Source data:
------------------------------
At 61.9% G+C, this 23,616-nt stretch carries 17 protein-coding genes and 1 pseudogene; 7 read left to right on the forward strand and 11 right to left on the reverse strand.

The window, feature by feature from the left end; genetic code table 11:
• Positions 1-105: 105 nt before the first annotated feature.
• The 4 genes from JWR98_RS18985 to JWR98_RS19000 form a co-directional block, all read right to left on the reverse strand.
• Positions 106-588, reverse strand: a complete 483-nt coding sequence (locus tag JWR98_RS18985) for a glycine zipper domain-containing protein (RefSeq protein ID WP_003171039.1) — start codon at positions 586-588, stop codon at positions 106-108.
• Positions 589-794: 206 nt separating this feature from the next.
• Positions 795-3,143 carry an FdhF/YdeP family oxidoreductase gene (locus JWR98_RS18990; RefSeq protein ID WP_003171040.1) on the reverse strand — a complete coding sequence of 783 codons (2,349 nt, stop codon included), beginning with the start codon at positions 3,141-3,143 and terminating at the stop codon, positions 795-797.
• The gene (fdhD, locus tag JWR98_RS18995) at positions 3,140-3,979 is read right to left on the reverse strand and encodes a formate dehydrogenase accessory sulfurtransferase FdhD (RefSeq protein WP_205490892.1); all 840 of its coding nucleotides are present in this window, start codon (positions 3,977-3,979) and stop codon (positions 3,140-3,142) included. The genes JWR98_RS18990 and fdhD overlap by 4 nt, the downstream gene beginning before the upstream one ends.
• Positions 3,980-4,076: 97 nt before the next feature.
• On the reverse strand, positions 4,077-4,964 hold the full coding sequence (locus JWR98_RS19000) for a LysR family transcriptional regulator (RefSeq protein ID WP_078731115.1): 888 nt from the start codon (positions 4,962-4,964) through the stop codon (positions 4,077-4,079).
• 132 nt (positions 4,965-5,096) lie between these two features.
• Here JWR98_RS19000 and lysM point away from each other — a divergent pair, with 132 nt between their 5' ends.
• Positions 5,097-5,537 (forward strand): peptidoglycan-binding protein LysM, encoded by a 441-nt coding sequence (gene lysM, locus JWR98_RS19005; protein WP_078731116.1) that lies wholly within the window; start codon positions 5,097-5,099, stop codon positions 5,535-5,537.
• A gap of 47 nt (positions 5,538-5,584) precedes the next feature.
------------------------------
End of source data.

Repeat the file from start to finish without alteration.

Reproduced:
At 61.9% G+C, this 23,616-nt stretch carries 17 protein-coding genes and 1 pseudogene; 7 read left to right on the forward strand and 11 right to left on the reverse strand.

The window, feature by feature from the left end; genetic code table 11:
• Positions 1-105: 105 nt before the first annotated feature.
• The 4 genes from JWR98_RS18985 to JWR98_RS19000 form a co-directional block, all read right to left on the reverse strand.
• Positions 106-588, reverse strand: a complete 483-nt coding sequence (locus tag JWR98_RS18985) for a glycine zipper domain-containing protein (RefSeq protein ID WP_003171039.1) — start codon at positions 586-588, stop codon at positions 106-108.
• Positions 589-794: 206 nt separating this feature from the next.
• Positions 795-3,143 carry an FdhF/YdeP family oxidoreductase gene (locus JWR98_RS18990; RefSeq protein ID WP_003171040.1) on the reverse strand — a complete coding sequence of 783 codons (2,349 nt, stop codon included), beginning with the start codon at positions 3,141-3,143 and terminating at the stop codon, positions 795-797.
• The gene (fdhD, locus tag JWR98_RS18995) at positions 3,140-3,979 is read right to left on the reverse strand and encodes a formate dehydrogenase accessory sulfurtransferase FdhD (RefSeq protein WP_205490892.1); all 840 of its coding nucleotides are present in this window, start codon (positions 3,977-3,979) and stop codon (positions 3,140-3,142) included. The genes JWR98_RS18990 and fdhD overlap by 4 nt, the downstream gene beginning before the upstream one ends.
• Positions 3,980-4,076: 97 nt before the next feature.
• On the reverse strand, positions 4,077-4,964 hold the full coding sequence (locus JWR98_RS19000) for a LysR family transcriptional regulator (RefSeq protein ID WP_078731115.1): 888 nt from the start codon (positions 4,962-4,964) through the stop codon (positions 4,077-4,079).
• 132 nt (positions 4,965-5,096) lie between these two features.
• Here JWR98_RS19000 and lysM point away from each other — a divergent pair, with 132 nt between their 5' ends.
• Positions 5,097-5,537 (forward strand): peptidoglycan-binding protein LysM, encoded by a 441-nt coding sequence (gene lysM, locus JWR98_RS19005; protein WP_078731116.1) that lies wholly within the window; start codon positions 5,097-5,099, stop codon positions 5,535-5,537.
• A gap of 47 nt (positions 5,538-5,584) precedes the next feature.